Public schools often get a bum rapv
Too often, good teachers who work hard to help students achieve to their ability are criticized -- just imagine having 30 kids in your home. I've had some education experience as a middle and high school teacher for six years, 11 years as a publi...
Too often, good teachers who work hard to help students achieve to their ability are criticized - just imagine having 30 kids in your home.
I’ve had some education experience as a middle and high school teacher for six years, 11 years as a public school administrator and 19 as a college professor. Let me profess here a bit today.
I cringe when I hear somebody bad mouth public education. It isn’t a surprise. Bad news gets attention As one wag put it, bad news will travel uphill like a forest fire on a windy day, but good news is difficult to push downhill with a sharp prod.
Why does bad news travel so fast? Bad news is new and different. It is the unexpected; we pay strict attention. What caused it? Why? Who was the culprit? Where? What is the impact? How? When?
Good news is commonplace. Ninety percent of public education students do many great things on a regular basis. You wouldn’t care to hear, repeatedly, the good news of how many students turned in all their homework assignments, received passing grades, were not truant, tardy or guilty of breaking any school rules. That doesn’t begin to cover the many good things that happen regularly. It would become uninteresting. But when some of those students go astray, that is news.
Something that is extremely important for student success is the money available for education. It’s no surprise to anyone in our capitalistic society. Students who come from homes with adequate money are blessed indeed. Those homes have a variety of reading materials with educational value. The families have made trips with educational values and students have attended camps and had other opportunities.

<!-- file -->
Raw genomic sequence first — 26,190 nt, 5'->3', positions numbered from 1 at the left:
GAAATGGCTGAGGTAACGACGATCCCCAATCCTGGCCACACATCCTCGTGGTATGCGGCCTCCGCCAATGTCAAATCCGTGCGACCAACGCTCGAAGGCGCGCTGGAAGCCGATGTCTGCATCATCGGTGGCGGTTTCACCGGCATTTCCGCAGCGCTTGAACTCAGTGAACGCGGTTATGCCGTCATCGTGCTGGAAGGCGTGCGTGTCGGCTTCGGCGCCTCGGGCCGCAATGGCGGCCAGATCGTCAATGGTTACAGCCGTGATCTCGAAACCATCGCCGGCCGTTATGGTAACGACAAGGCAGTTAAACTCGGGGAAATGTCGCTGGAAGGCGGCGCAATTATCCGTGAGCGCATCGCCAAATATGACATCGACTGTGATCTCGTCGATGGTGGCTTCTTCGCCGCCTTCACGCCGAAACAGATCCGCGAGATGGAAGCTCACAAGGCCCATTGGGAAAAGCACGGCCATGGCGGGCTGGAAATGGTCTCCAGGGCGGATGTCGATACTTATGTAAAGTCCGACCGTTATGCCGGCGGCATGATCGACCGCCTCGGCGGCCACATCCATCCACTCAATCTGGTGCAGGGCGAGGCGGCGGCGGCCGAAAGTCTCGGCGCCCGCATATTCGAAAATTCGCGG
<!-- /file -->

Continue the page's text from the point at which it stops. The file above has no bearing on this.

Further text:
One extreme opposite comes from a home in the “ghetto” where a single mother is responsible for all factors in that home, too often with little money to cover the basic food and clothing needs. If that were the only disparity, parental lack of money, the schools in very poor districts would be able to catch up to some degree. But, states have primary responsibility for funding education and most states call it equalization aid. The problem is for the common school districts the aid is not equal. That would raise taxes to a level state taxpayers would not support. The poor school districts cannot make up the total disparity. So teachers can obtain higher wages and many move to districts with higher salaries so the poorer districts have more inexperienced teachers.
So youngsters in those poor districts continue to get short changed.
Another factor that gives education a lower public image is the frequent reform movements. We’ve had a lot of them, new grade groupings, new math and science curriculums, new classroom arrangements, new textbooks and that list is too long to cite here. Bad news helps make the market and products to improve schools are welcome income for the promoters. Charter schools now are making a call for taxpayer money and more frequently receiving it.
Public schools are a most important aspect of a democratic society, but more wealth is needed for parents raising children and schools seeking to equal funding. A late and poorer start doesn’t get better. The achievement spread becomes wider.
Wouldn’t it be great if public education could receive money in the quantity that military expenditures receive?
Bernie Hughes, Ed.D., is a retired educator who resides in Superior. He can be reached at firstname.lastname@example.org .